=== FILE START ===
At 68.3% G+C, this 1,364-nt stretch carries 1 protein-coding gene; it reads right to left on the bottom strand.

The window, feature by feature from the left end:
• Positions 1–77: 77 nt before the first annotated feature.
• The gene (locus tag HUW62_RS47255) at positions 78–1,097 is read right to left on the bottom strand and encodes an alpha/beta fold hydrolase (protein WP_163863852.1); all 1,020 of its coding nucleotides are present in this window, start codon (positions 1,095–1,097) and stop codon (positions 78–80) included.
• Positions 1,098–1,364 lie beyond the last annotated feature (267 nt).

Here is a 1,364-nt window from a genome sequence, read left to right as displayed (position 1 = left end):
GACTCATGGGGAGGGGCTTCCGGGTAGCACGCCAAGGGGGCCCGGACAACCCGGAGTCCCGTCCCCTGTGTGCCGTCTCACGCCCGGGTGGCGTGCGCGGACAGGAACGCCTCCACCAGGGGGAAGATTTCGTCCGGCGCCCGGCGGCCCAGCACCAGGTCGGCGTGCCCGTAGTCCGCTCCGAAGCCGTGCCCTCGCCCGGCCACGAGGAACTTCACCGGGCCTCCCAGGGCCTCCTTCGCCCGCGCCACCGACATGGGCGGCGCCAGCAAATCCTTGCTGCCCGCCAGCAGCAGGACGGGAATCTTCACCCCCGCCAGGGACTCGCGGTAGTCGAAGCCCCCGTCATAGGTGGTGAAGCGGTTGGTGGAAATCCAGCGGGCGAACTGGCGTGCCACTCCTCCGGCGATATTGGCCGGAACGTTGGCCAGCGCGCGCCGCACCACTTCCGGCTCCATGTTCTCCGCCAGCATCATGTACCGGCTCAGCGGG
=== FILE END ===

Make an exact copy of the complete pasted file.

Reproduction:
At 68.3% G+C, this 1,364-nt stretch carries 1 protein-coding gene; it reads right to left on the bottom strand.

The window, feature by feature from the left end:
• Positions 1–77: 77 nt before the first annotated feature.
• The gene (locus tag HUW62_RS47255) at positions 78–1,097 is read right to left on the bottom strand and encodes an alpha/beta fold hydrolase (protein WP_163863852.1); all 1,020 of its coding nucleotides are present in this window, start codon (positions 1,095–1,097) and stop codon (positions 78–80) included.
• Positions 1,098–1,364 lie beyond the last annotated feature (267 nt).

Here is a 1,364-nt window from a genome sequence, read left to right as displayed (position 1 = left end):
GACTCATGGGGAGGGGCTTCCGGGTAGCACGCCAAGGGGGCCCGGACAACCCGGAGTCCCGTCCCCTGTGTGCCGTCTCACGCCCGGGTGGCGTGCGCGGACAGGAACGCCTCCACCAGGGGGAAGATTTCGTCCGGCGCCCGGCGGCCCAGCACCAGGTCGGCGTGCCCGTAGTCCGCTCCGAAGCCGTGCCCTCGCCCGGCCACGAGGAACTTCACCGGGCCTCCCAGGGCCTCCTTCGCCCGCGCCACCGACATGGGCGGCGCCAGCAAATCCTTGCTGCCCGCCAGCAGCAGGACGGGAATCTTCACCCCCGCCAGGGACTCGCGGTAGTCGAAGCCCCCGTCATAGGTGGTGAAGCGGTTGGTGGAAATCCAGCGGGCGAACTGGCGTGCCACTCCTCCGGCGATATTGGCCGGAACGTTGGCCAGCGCGCGCCGCACCACTTCCGGCTCCATGTTCTCCGCCAGCATCATGTACCGGCTCAGCGGG